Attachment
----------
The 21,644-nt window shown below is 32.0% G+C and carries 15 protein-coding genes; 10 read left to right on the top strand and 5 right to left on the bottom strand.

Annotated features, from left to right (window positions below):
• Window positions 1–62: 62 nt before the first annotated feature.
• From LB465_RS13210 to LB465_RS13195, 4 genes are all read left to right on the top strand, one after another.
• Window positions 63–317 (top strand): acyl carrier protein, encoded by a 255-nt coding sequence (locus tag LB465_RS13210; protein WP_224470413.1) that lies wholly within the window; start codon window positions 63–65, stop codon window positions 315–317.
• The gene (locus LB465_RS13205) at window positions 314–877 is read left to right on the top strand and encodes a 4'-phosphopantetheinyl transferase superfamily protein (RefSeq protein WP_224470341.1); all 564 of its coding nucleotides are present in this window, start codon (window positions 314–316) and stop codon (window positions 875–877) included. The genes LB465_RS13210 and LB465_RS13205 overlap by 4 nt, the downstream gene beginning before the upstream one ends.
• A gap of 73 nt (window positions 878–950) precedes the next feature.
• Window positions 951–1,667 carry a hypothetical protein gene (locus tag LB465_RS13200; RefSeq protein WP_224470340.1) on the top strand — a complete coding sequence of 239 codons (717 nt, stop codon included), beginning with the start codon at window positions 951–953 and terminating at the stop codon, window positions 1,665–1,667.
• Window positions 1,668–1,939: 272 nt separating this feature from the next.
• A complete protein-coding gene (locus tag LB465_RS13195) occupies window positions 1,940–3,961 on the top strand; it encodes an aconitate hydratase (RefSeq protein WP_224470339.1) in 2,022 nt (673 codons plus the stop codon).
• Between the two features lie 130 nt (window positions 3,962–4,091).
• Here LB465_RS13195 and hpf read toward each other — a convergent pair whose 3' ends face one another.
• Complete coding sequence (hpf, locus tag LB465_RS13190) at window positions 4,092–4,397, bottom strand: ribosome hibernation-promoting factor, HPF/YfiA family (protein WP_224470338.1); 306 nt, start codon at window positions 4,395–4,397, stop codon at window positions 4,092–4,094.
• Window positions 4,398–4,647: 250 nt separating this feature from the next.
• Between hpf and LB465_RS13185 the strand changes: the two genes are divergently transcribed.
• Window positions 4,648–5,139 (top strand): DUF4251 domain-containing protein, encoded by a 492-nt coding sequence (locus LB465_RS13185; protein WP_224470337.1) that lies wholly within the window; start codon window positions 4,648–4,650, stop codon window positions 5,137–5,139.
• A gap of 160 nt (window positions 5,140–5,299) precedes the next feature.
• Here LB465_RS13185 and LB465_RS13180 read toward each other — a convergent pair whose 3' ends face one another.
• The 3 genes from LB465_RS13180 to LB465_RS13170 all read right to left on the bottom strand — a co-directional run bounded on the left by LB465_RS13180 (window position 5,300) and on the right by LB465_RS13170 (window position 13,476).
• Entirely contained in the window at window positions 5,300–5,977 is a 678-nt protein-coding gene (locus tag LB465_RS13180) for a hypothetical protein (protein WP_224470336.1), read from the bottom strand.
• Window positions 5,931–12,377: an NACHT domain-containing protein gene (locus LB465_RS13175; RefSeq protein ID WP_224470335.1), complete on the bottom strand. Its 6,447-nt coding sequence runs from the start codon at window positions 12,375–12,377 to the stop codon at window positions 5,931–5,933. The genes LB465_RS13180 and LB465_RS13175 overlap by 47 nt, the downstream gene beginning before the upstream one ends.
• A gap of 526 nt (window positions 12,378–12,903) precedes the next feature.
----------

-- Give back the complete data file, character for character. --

The 21,644-nt window shown below is 32.0% G+C and carries 15 protein-coding genes; 10 read left to right on the top strand and 5 right to left on the bottom strand.

Annotated features, from left to right (window positions below):
• Window positions 1–62: 62 nt before the first annotated feature.
• From LB465_RS13210 to LB465_RS13195, 4 genes are all read left to right on the top strand, one after another.
• Window positions 63–317 (top strand): acyl carrier protein, encoded by a 255-nt coding sequence (locus tag LB465_RS13210; protein WP_224470413.1) that lies wholly within the window; start codon window positions 63–65, stop codon window positions 315–317.
• The gene (locus LB465_RS13205) at window positions 314–877 is read left to right on the top strand and encodes a 4'-phosphopantetheinyl transferase superfamily protein (RefSeq protein WP_224470341.1); all 564 of its coding nucleotides are present in this window, start codon (window positions 314–316) and stop codon (window positions 875–877) included. The genes LB465_RS13210 and LB465_RS13205 overlap by 4 nt, the downstream gene beginning before the upstream one ends.
• A gap of 73 nt (window positions 878–950) precedes the next feature.
• Window positions 951–1,667 carry a hypothetical protein gene (locus tag LB465_RS13200; RefSeq protein WP_224470340.1) on the top strand — a complete coding sequence of 239 codons (717 nt, stop codon included), beginning with the start codon at window positions 951–953 and terminating at the stop codon, window positions 1,665–1,667.
• Window positions 1,668–1,939: 272 nt separating this feature from the next.
• A complete protein-coding gene (locus tag LB465_RS13195) occupies window positions 1,940–3,961 on the top strand; it encodes an aconitate hydratase (RefSeq protein WP_224470339.1) in 2,022 nt (673 codons plus the stop codon).
• Between the two features lie 130 nt (window positions 3,962–4,091).
• Here LB465_RS13195 and hpf read toward each other — a convergent pair whose 3' ends face one another.
• Complete coding sequence (hpf, locus tag LB465_RS13190) at window positions 4,092–4,397, bottom strand: ribosome hibernation-promoting factor, HPF/YfiA family (protein WP_224470338.1); 306 nt, start codon at window positions 4,395–4,397, stop codon at window positions 4,092–4,094.
• Window positions 4,398–4,647: 250 nt separating this feature from the next.
• Between hpf and LB465_RS13185 the strand changes: the two genes are divergently transcribed.
• Window positions 4,648–5,139 (top strand): DUF4251 domain-containing protein, encoded by a 492-nt coding sequence (locus LB465_RS13185; protein WP_224470337.1) that lies wholly within the window; start codon window positions 4,648–4,650, stop codon window positions 5,137–5,139.
• A gap of 160 nt (window positions 5,140–5,299) precedes the next feature.
• Here LB465_RS13185 and LB465_RS13180 read toward each other — a convergent pair whose 3' ends face one another.
• The 3 genes from LB465_RS13180 to LB465_RS13170 all read right to left on the bottom strand — a co-directional run bounded on the left by LB465_RS13180 (window position 5,300) and on the right by LB465_RS13170 (window position 13,476).
• Entirely contained in the window at window positions 5,300–5,977 is a 678-nt protein-coding gene (locus tag LB465_RS13180) for a hypothetical protein (protein WP_224470336.1), read from the bottom strand.
• Window positions 5,931–12,377: an NACHT domain-containing protein gene (locus LB465_RS13175; RefSeq protein ID WP_224470335.1), complete on the bottom strand. Its 6,447-nt coding sequence runs from the start codon at window positions 12,375–12,377 to the stop codon at window positions 5,931–5,933. The genes LB465_RS13180 and LB465_RS13175 overlap by 47 nt, the downstream gene beginning before the upstream one ends.
• A gap of 526 nt (window positions 12,378–12,903) precedes the next feature.